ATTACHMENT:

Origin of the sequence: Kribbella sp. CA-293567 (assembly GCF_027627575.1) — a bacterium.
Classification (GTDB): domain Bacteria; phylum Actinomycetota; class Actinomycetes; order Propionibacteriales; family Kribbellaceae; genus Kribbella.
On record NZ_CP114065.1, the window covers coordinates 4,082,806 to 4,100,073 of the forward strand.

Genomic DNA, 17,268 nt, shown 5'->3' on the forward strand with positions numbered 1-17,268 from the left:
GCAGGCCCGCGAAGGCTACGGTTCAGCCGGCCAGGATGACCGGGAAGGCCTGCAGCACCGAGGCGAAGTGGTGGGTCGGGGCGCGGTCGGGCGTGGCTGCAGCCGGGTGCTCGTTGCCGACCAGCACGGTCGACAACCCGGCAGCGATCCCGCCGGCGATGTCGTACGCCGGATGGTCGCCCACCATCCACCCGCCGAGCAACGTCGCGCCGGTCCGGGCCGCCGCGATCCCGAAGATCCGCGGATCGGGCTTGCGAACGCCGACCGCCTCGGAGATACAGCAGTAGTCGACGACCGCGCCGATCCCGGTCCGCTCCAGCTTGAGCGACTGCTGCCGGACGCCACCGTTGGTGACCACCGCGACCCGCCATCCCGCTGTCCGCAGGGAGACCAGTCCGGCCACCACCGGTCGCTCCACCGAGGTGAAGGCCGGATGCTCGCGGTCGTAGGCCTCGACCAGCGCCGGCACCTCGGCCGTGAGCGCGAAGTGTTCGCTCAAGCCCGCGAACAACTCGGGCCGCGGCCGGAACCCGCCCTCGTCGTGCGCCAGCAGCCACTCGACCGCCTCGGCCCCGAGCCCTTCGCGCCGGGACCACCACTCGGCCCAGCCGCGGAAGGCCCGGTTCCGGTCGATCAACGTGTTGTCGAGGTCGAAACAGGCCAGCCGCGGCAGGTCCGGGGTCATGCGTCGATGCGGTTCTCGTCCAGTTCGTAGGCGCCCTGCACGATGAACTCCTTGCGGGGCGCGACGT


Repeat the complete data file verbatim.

Origin of the sequence: Kribbella sp. CA-293567 (assembly GCF_027627575.1) — a bacterium.
Classification (GTDB): domain Bacteria; phylum Actinomycetota; class Actinomycetes; order Propionibacteriales; family Kribbellaceae; genus Kribbella.
On record NZ_CP114065.1, the window covers coordinates 4,082,806 to 4,100,073 of the forward strand.

Genomic DNA, 17,268 nt, shown 5'->3' on the forward strand with positions numbered 1-17,268 from the left:
GCAGGCCCGCGAAGGCTACGGTTCAGCCGGCCAGGATGACCGGGAAGGCCTGCAGCACCGAGGCGAAGTGGTGGGTCGGGGCGCGGTCGGGCGTGGCTGCAGCCGGGTGCTCGTTGCCGACCAGCACGGTCGACAACCCGGCAGCGATCCCGCCGGCGATGTCGTACGCCGGATGGTCGCCCACCATCCACCCGCCGAGCAACGTCGCGCCGGTCCGGGCCGCCGCGATCCCGAAGATCCGCGGATCGGGCTTGCGAACGCCGACCGCCTCGGAGATACAGCAGTAGTCGACGACCGCGCCGATCCCGGTCCGCTCCAGCTTGAGCGACTGCTGCCGGACGCCACCGTTGGTGACCACCGCGACCCGCCATCCCGCTGTCCGCAGGGAGACCAGTCCGGCCACCACCGGTCGCTCCACCGAGGTGAAGGCCGGATGCTCGCGGTCGTAGGCCTCGACCAGCGCCGGCACCTCGGCCGTGAGCGCGAAGTGTTCGCTCAAGCCCGCGAACAACTCGGGCCGCGGCCGGAACCCGCCCTCGTCGTGCGCCAGCAGCCACTCGACCGCCTCGGCCCCGAGCCCTTCGCGCCGGGACCACCACTCGGCCCAGCCGCGGAAGGCCCGGTTCCGGTCGATCAACGTGTTGTCGAGGTCGAAACAGGCCAGCCGCGGCAGGTCCGGGGTCATGCGTCGATGCGGTTCTCGTCCAGTTCGTAGGCGCCCTGCACGATGAACTCCTTGCGGGGCGCGACGT